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Building Science: Net Zero Works

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Building Science: Net Zero Works

Three award-winning houses prove that building Zero Energy Ready Homes is good business.


By Sam Rashkin, Chief Architect, Building Technologies Office U.S. Department of Energy December 15, 2015
This article first appeared in the PB December 2015 issue of Pro Builder.

With California’s aggressive statewide plan to reach zero energy goals by 2020, the clock is ticking, and the urgency and good sense of building Zero Energy Ready Homes (ZERH) has caught the attention of builders nationwide. While zero energy has been gaining momentum for some time in the custom home arena, it makes good business sense for production, too.

That’s because production home builders can take advantage of well-trained crews to consistently integrate high-performance best practices with a proven track record that offer significant risk reduction and product differentiation when compared with minimum-code homes. The following production and custom homes state the case and were honored with the U.S. Department of Energy’s Housing Innovation Award for Zero Energy Ready Homes in September 2015.

Reclaimed Modern, Seattle | Dwell Development

Dwell Development started building single-family detached homes, duplexes, triplexes, and townhouses in 2005. The company has gotten progressively more energy efficient, including building its first Zero Energy Ready Home in 2013. The company is now committed to building all of its homes to the meet ZERH program criteria.

Most of Dwell’s homes feature slab-on-grade foundations wrapped in rigid XPS foam, extra-thick framed walls filled with cellulose insulation, deep levels of blown cellulose in the attics, a fluid-applied weather-resistant air barrier, triple-pane windows, and heat recovery ventilators. Dwell Development is also starting to install solar on more of its homes including three of the 25 homes built in 2015. The remaining homes will be solar-ready. 

Project Data 

  • Layout: 4 bedrooms, 3.5 baths, 3 floors 
  • Conditioned space: 3,140 sf
  • Climate zone: IECC 4C, marine 
  • Completion: November 2014 
  • Category: Production 

Modeled Performance Data 

  • HERS Index: without PV 55, with PV 25 
  • Projected annual utility costs: without PV $1,097, with PV $685 
  • Projected annual energy cost savings (compared with a home built to the 2012 IECC): without PV $523, with PV $936 
  • Builder’s added construction cost over 2012 IECC: N/A 
  • Annual energy savings: without PV 54.9 MMBtu, with PV 82.7 MMBtu (MMBtu = 1 million Btu)

Taft School, Watertown, Conn. | BPC Green Builders

On the campus of a century-old private school, this home was designed to play well with its historical surroundings. It serves as a living laboratory, using energy-wise features to teach future generations of home builders, architects, engineers, and homebuyers about net zero. The builder attained multiple certifications beyond ZERH, including the Passive House Living Building Challenge and LEED.

Included are a 13.1 kW array of solar panels and a solar thermal water-heating system, low-VOC finishes, Energy Star appliances, triple-pane windows, and a design that takes advantage of solar heat gain in winter. In its first year of operation, the home has generated four times the amount of energy as it uses.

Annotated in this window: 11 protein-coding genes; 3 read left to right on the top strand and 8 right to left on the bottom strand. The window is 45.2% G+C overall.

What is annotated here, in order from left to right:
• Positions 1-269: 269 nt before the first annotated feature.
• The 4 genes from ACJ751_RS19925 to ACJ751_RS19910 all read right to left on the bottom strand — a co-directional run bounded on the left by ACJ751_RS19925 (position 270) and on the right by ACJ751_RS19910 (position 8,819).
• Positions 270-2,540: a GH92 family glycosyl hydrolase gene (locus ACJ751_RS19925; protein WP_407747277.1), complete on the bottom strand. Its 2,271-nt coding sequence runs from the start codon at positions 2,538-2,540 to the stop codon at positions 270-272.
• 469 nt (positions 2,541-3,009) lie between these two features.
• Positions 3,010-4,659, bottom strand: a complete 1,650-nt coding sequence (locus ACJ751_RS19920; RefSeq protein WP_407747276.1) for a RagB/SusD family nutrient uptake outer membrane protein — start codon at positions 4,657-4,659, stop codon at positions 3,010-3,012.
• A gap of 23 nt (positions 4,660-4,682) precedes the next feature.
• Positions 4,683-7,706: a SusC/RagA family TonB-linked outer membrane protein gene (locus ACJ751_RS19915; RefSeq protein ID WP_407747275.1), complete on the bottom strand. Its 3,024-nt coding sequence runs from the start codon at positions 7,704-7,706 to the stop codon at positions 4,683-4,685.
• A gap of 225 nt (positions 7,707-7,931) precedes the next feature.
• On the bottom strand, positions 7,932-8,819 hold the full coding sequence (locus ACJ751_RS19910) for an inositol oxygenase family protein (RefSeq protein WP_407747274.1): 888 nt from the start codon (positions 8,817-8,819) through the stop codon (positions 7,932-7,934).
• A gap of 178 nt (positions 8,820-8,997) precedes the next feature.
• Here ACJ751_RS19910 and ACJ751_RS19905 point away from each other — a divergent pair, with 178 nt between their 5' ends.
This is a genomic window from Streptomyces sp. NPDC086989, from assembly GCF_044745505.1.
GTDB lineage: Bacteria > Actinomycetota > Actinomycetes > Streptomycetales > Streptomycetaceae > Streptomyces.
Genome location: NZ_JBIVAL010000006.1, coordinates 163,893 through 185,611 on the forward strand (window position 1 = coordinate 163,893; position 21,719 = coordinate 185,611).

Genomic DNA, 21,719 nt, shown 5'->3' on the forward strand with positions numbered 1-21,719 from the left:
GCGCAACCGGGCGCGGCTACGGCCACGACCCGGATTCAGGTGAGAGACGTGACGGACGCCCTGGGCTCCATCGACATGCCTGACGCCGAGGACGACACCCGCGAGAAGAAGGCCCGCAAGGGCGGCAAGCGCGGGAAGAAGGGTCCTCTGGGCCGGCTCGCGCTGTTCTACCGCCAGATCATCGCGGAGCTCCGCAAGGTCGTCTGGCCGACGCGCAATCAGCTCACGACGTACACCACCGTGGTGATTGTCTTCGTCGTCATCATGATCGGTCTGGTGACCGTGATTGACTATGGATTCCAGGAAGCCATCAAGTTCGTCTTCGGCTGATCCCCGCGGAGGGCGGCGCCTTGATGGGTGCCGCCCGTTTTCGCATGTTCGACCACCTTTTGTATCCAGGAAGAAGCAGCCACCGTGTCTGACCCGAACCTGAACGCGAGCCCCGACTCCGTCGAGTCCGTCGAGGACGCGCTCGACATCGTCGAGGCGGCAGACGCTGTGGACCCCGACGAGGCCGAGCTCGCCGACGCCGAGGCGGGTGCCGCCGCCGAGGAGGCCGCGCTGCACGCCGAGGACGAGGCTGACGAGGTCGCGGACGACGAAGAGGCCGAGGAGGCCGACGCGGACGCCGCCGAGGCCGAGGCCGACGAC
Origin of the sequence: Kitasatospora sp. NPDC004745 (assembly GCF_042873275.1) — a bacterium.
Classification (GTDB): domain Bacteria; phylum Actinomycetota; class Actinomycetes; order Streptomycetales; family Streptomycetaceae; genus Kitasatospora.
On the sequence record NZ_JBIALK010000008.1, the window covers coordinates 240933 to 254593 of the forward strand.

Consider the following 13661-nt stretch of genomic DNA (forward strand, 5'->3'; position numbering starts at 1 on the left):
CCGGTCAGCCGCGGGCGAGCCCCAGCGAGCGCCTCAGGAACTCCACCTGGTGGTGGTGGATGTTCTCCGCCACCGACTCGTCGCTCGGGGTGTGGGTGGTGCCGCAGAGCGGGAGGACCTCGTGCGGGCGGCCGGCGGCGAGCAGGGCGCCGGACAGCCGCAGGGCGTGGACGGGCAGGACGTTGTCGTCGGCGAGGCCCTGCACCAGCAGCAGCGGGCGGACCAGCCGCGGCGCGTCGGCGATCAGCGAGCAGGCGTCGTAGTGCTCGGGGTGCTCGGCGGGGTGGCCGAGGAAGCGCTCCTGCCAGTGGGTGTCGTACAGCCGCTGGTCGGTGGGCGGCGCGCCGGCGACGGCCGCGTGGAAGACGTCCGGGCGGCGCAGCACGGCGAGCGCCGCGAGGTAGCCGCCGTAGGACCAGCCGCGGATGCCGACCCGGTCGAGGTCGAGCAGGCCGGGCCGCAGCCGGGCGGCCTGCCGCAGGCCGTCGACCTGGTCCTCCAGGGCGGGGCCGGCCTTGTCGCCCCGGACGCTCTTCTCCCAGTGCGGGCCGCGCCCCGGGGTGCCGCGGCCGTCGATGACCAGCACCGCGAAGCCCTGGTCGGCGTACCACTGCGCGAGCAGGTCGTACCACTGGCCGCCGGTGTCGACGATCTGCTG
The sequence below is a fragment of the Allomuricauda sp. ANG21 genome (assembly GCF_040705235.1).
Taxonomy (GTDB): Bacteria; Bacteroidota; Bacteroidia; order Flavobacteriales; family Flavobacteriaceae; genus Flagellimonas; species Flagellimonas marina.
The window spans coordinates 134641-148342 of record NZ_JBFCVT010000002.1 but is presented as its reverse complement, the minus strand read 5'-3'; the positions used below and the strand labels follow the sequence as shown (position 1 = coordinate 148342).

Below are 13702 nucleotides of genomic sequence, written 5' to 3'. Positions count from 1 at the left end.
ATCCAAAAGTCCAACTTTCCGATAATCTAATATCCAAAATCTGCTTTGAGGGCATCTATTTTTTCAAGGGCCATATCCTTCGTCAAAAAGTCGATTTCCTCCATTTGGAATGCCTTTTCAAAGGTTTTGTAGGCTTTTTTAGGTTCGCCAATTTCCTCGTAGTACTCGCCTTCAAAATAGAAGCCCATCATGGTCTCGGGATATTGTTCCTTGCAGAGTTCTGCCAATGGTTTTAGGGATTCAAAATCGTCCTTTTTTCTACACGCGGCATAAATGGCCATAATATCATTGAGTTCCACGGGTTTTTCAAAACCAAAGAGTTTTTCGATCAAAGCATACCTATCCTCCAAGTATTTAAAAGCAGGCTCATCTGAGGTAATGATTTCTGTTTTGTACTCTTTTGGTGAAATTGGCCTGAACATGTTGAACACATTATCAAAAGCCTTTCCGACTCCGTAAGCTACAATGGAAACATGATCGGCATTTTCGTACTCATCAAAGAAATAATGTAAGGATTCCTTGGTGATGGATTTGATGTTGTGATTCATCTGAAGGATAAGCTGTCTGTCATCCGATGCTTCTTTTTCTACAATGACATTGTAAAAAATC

Project Data 

  • Layout: 4 bedrooms, 4.5 baths, 2 floors plus basement 
  • Conditioned space: 6,869 sf 
  • Climate zone: IECC 5A, cold
  • Completion: February 2015 
  • Category: Custom 

Modeled Performance Data 

  • HERS Index: without PV 37, with PV 23
  • Projected annual utility costs: without PV $3,050, with PV $1,956 
  • Projected annual energy cost savings (compared with a home built to the 2009 IECC): without PV $2,801, with PV $3,895
  • Builder’s added construction cost over 2012 IECC: without PV $30,000, with PV $55,000
  • Annual energy savings: without PV 26,676 kWh, with PV 37,095 kWh 

McCormick Avenue, Brookfield, Ill. | BrightLeaf Homes

Based in a west Chicago suburb, BrightLeaf Homes is a different kind of production builder, providing custom homes from a core set of floor plans. This is primarily accomplished by doing infill construction of pre-sold homes. BrightLeaf differentiates its product with best practices that are also cost-effective. The builder frames exterior walls with staggered 2x4 studs on 2x6 top and bottom plates for increased R-value and less thermal bridging. Other details on every home include a weather barrier with critical flashing details, spray foam at top plates adjoining attics to effectively seal all drywall air gaps, and elimination of can lights in the second floor to minimize penetrations in the attic/ceiling interface.

BrightLeaf easily secured rater verification for its Zero Energy Ready Homes because they align with other established national programs such as Energy Star Certified Homes and the U.S. EPA’s Indoor Air Plus. The company has found that buyers are specifically seeking out zero-energy construction. And through initial projects, BrightLeaf has found ways to comply with DOE Zero Energy Ready Home guidelines at an increased cost of just $9,000—a less than $40 incremental monthly mortgage cost.

Project Data 

  • Layout: 4 bedrooms, 3 baths, 2 floors, in-ground basement 
  • Conditioned space: 2,880 sf 
  • Climate zone: IECC 5A, cold 
  • Completion: October 2014 
  • Category: Production 

Modeled Performance Data 

  • HERS Index: without PV 38 (no PV installed)
  • Projected annual utility costs: $1,362 
  • Projected annual energy cost savings (compared with a home built to the 2012 IECC): $1,314  
  • Builder’s added construction cost over 2012 IECC: $9,000  

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